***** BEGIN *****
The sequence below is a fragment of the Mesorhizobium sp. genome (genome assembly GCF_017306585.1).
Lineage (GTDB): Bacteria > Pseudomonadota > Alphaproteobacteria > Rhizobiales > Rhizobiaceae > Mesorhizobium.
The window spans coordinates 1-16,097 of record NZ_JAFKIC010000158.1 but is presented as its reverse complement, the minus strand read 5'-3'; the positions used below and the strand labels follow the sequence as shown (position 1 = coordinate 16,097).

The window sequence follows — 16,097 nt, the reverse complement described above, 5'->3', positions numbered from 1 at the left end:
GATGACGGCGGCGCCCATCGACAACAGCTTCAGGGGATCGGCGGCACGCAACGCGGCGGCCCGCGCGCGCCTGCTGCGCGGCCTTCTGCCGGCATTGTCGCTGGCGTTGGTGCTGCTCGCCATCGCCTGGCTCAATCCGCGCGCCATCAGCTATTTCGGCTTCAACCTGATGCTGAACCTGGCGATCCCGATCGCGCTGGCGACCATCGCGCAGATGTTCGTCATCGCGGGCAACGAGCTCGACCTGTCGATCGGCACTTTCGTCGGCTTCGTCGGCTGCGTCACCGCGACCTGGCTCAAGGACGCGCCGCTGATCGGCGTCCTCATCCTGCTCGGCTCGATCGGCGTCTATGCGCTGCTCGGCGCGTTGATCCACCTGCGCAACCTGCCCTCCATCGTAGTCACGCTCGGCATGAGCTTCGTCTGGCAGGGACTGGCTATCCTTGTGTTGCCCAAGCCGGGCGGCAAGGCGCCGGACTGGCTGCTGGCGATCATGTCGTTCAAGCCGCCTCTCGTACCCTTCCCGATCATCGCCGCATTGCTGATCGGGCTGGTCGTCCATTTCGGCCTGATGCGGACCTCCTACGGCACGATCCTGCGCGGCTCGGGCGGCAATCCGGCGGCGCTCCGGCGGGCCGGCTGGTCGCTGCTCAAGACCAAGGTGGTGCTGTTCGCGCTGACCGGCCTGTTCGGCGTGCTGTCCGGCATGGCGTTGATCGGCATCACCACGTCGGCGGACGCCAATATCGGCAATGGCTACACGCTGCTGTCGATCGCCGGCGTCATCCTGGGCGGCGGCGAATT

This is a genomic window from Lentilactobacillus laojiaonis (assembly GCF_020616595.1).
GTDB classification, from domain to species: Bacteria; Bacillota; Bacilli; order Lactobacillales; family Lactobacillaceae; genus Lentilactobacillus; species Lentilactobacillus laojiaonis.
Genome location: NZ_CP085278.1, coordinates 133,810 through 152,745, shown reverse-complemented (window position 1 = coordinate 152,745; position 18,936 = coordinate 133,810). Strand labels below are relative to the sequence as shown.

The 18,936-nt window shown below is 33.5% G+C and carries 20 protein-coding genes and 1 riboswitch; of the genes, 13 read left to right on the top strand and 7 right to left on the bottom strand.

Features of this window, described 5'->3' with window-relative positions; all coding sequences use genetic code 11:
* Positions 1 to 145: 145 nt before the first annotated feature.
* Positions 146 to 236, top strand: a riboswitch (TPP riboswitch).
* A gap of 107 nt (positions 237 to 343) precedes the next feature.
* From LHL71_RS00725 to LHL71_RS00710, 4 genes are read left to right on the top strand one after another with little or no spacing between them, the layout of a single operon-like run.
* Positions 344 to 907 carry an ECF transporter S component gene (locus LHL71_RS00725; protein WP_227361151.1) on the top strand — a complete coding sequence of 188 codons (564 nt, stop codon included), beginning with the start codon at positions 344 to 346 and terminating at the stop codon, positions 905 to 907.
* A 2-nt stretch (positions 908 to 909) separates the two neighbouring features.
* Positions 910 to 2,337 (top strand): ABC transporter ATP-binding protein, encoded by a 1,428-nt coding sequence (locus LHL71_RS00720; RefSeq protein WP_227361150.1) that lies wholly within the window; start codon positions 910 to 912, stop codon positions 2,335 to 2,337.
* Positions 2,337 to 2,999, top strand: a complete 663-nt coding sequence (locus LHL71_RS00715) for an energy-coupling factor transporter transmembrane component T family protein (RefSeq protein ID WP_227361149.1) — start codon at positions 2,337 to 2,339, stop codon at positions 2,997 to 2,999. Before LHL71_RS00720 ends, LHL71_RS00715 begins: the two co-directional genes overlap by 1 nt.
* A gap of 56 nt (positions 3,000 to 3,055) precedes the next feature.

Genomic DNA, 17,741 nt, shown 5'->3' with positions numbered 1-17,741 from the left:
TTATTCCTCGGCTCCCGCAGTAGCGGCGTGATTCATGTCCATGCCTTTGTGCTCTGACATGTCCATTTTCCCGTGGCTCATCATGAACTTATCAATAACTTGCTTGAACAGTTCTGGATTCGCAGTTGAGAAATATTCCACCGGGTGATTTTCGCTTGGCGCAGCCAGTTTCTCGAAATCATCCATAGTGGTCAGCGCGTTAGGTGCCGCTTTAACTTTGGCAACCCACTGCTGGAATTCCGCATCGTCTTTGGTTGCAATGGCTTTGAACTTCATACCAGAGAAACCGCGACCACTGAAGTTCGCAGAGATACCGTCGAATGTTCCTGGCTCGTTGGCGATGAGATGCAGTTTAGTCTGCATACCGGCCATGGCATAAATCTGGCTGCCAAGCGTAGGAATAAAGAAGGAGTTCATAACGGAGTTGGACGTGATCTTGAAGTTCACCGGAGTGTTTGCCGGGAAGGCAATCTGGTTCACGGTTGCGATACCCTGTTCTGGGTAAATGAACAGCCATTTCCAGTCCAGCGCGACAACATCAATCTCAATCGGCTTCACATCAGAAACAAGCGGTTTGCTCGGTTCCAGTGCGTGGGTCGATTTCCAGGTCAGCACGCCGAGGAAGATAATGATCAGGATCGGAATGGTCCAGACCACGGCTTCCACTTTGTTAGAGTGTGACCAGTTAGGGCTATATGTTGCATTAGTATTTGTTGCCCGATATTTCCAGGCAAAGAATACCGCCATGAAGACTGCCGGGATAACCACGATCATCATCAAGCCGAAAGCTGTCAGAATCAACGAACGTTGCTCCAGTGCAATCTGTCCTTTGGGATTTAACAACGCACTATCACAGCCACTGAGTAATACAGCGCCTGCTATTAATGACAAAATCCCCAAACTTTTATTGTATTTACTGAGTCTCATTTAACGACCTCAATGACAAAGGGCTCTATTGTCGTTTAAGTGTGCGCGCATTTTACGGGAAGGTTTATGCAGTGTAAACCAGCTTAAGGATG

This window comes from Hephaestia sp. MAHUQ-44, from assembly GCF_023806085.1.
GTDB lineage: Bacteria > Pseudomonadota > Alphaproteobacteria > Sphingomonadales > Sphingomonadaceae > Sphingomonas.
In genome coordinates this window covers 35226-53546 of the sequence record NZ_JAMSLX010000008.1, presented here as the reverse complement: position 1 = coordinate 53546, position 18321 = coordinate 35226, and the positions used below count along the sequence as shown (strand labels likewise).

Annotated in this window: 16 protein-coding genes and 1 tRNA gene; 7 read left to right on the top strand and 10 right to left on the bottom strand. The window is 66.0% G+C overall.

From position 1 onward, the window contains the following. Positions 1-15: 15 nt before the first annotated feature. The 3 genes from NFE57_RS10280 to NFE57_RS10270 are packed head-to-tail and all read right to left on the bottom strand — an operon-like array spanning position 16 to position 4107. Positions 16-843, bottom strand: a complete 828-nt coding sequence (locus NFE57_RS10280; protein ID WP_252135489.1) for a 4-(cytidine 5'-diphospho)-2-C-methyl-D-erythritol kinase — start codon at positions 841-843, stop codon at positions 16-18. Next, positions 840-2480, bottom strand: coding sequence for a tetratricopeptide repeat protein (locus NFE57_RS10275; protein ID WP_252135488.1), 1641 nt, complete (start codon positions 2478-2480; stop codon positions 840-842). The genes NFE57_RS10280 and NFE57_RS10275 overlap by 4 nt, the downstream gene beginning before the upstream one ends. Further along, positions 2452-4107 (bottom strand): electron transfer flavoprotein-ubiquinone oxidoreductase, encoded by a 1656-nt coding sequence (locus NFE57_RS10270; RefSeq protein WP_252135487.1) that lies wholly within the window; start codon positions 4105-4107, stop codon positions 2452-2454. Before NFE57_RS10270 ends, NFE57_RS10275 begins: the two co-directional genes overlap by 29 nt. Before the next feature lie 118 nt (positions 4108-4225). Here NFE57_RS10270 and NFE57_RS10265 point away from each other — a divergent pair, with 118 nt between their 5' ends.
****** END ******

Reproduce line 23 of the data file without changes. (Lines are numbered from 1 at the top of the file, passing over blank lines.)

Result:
GTDB lineage: Bacteria > Pseudomonadota > Alphaproteobacteria > Sphingomonadales > Sphingomonadaceae > Sphingomonas.